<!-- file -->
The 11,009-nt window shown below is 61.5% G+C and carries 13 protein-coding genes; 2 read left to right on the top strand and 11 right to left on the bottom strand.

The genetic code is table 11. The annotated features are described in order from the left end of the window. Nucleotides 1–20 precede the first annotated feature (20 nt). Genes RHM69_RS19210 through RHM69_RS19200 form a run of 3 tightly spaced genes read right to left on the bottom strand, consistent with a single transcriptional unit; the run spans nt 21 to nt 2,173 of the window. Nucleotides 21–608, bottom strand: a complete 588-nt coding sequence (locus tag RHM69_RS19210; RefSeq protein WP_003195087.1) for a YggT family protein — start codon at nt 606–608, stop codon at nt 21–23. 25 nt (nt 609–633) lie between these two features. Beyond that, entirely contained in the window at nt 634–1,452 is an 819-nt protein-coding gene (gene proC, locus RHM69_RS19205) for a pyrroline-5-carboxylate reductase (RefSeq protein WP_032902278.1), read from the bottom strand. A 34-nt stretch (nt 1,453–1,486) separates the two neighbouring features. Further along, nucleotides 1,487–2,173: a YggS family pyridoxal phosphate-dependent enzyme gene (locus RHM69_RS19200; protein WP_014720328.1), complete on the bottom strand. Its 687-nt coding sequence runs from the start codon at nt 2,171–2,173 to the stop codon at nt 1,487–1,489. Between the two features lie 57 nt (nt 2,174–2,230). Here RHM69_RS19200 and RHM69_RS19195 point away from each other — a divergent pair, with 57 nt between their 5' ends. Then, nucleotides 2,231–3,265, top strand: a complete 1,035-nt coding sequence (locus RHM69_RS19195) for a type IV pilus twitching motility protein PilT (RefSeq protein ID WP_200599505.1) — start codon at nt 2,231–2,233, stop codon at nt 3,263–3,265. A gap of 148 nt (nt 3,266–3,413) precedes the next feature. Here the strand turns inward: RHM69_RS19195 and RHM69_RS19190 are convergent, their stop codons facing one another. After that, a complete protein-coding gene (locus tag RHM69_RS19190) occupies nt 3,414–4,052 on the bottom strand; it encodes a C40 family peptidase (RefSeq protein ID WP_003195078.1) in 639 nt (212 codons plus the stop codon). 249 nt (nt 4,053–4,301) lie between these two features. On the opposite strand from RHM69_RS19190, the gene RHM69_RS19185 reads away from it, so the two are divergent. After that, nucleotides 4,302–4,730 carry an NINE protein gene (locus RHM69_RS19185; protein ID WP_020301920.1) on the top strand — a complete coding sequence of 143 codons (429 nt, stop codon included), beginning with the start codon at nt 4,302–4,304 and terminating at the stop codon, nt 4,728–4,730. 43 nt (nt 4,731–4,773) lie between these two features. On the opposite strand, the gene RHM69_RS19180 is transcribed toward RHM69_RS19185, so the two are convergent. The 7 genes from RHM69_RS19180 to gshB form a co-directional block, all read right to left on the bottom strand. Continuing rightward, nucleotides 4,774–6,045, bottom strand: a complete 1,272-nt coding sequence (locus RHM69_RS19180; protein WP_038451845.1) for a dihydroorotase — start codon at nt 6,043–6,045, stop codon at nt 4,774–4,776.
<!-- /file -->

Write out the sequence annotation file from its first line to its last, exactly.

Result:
The 11,009-nt window shown below is 61.5% G+C and carries 13 protein-coding genes; 2 read left to right on the top strand and 11 right to left on the bottom strand.

The genetic code is table 11. The annotated features are described in order from the left end of the window. Nucleotides 1–20 precede the first annotated feature (20 nt). Genes RHM69_RS19210 through RHM69_RS19200 form a run of 3 tightly spaced genes read right to left on the bottom strand, consistent with a single transcriptional unit; the run spans nt 21 to nt 2,173 of the window. Nucleotides 21–608, bottom strand: a complete 588-nt coding sequence (locus tag RHM69_RS19210; RefSeq protein WP_003195087.1) for a YggT family protein — start codon at nt 606–608, stop codon at nt 21–23. 25 nt (nt 609–633) lie between these two features. Beyond that, entirely contained in the window at nt 634–1,452 is an 819-nt protein-coding gene (gene proC, locus RHM69_RS19205) for a pyrroline-5-carboxylate reductase (RefSeq protein WP_032902278.1), read from the bottom strand. A 34-nt stretch (nt 1,453–1,486) separates the two neighbouring features. Further along, nucleotides 1,487–2,173: a YggS family pyridoxal phosphate-dependent enzyme gene (locus RHM69_RS19200; protein WP_014720328.1), complete on the bottom strand. Its 687-nt coding sequence runs from the start codon at nt 2,171–2,173 to the stop codon at nt 1,487–1,489. Between the two features lie 57 nt (nt 2,174–2,230). Here RHM69_RS19200 and RHM69_RS19195 point away from each other — a divergent pair, with 57 nt between their 5' ends. Then, nucleotides 2,231–3,265, top strand: a complete 1,035-nt coding sequence (locus RHM69_RS19195) for a type IV pilus twitching motility protein PilT (RefSeq protein ID WP_200599505.1) — start codon at nt 2,231–2,233, stop codon at nt 3,263–3,265. A gap of 148 nt (nt 3,266–3,413) precedes the next feature. Here the strand turns inward: RHM69_RS19195 and RHM69_RS19190 are convergent, their stop codons facing one another. After that, a complete protein-coding gene (locus tag RHM69_RS19190) occupies nt 3,414–4,052 on the bottom strand; it encodes a C40 family peptidase (RefSeq protein ID WP_003195078.1) in 639 nt (212 codons plus the stop codon). 249 nt (nt 4,053–4,301) lie between these two features. On the opposite strand from RHM69_RS19190, the gene RHM69_RS19185 reads away from it, so the two are divergent. After that, nucleotides 4,302–4,730 carry an NINE protein gene (locus RHM69_RS19185; protein ID WP_020301920.1) on the top strand — a complete coding sequence of 143 codons (429 nt, stop codon included), beginning with the start codon at nt 4,302–4,304 and terminating at the stop codon, nt 4,728–4,730. 43 nt (nt 4,731–4,773) lie between these two features. On the opposite strand, the gene RHM69_RS19180 is transcribed toward RHM69_RS19185, so the two are convergent. The 7 genes from RHM69_RS19180 to gshB form a co-directional block, all read right to left on the bottom strand. Continuing rightward, nucleotides 4,774–6,045, bottom strand: a complete 1,272-nt coding sequence (locus RHM69_RS19180; protein WP_038451845.1) for a dihydroorotase — start codon at nt 6,043–6,045, stop codon at nt 4,774–4,776.